>      >> matrixStats::count() to count beyond .Machine$integer.max.
>      >>
>      >> /Henrik
>      >>
>      >> On Fri, Jun 2, 2017 at 4:05 AM, Hervé Pagès <[hidden email]> wrote:
>      >>> Hi,
>      >>>
>      >>> I have a long numeric vector 'xx' and I want to use sum() to count
>      >>> the number of elements that satisfy some criteria like non-zero
>      >>> values or values lower than a certain threshold etc...
>      >>>
>      >>> The problem is: sum() returns an NA (with a warning) if the count
>      >>> is greater than 2^31. For example:
>      >>>
>      >>> > xx <- runif(3e9)
>      >>> > sum(xx < 0.9)
>      >>> [1] NA
>      >>> Warning message:
>      >>> In sum(xx < 0.9) : integer overflow - use sum(as.numeric(.))
>      >>>
>      >>> This already takes a long time and doing sum(as.numeric(.)) would
>      >>> take even longer and require allocation of 24Gb of memory just to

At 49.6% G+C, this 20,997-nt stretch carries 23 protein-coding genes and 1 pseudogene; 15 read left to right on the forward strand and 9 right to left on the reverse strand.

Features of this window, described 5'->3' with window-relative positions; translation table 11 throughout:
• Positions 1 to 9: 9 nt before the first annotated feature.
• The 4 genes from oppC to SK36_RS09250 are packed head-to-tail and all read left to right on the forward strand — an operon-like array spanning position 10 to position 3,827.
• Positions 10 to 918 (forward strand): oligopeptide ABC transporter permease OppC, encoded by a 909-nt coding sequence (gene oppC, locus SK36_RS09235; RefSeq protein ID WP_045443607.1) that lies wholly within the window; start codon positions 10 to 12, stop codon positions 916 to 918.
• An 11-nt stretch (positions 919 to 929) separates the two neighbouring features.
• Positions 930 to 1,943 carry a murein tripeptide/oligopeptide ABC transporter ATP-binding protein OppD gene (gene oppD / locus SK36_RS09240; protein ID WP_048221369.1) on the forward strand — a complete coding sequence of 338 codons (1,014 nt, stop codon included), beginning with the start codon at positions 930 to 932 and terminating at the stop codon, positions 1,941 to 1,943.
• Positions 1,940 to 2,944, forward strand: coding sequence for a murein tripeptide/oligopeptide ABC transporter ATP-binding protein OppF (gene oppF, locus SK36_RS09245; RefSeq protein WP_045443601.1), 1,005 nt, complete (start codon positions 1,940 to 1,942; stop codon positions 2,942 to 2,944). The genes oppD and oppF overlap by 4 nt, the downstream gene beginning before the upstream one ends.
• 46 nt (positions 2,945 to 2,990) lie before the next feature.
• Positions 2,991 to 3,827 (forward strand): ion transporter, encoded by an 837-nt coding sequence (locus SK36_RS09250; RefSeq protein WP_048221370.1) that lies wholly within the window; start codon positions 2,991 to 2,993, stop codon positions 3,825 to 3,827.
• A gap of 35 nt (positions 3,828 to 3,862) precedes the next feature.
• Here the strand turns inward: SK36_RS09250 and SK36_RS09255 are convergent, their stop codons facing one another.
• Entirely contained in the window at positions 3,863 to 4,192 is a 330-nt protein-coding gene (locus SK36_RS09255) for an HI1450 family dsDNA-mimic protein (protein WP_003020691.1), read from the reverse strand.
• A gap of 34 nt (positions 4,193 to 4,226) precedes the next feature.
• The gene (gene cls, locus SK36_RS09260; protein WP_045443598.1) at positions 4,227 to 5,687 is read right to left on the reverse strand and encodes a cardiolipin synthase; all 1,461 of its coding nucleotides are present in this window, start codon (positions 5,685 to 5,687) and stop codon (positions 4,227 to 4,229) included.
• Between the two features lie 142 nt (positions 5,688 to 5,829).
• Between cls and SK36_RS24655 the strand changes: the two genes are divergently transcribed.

>      >>> store an intermediate numeric vector made of 0s and 1s. Plus, having
>      >>> to do sum(as.numeric(.)) every time I need to count things is not
>      >>> convenient and is easy to forget.
>      >>>
>      >>> It seems that sum() on a logical vector could be modified to return
>      >>> the count as a double when it cannot be represented as an integer.
>      >>> Note that length() already does this so that wouldn't create a
>      >>> precedent. Also and FWIW prod() avoids the problem by always returning
>      >>> a double, whatever the type of the input is (except on a complex
>      >>> vector).
>      >>>
>      >>> I can provide a patch if this change sounds reasonable.
>      >>>
>      >>> Cheers,
>      >>> H.
>      >>>
>      >>> --
>      >>> Hervé Pagès
>      
>

--
Hervé Pagès

Program in Computational Biology
Division of Public Health Sciences
Fred Hutchinson Cancer Research Center
1100 Fairview Ave. N, M1-B514
P.O. Box 19024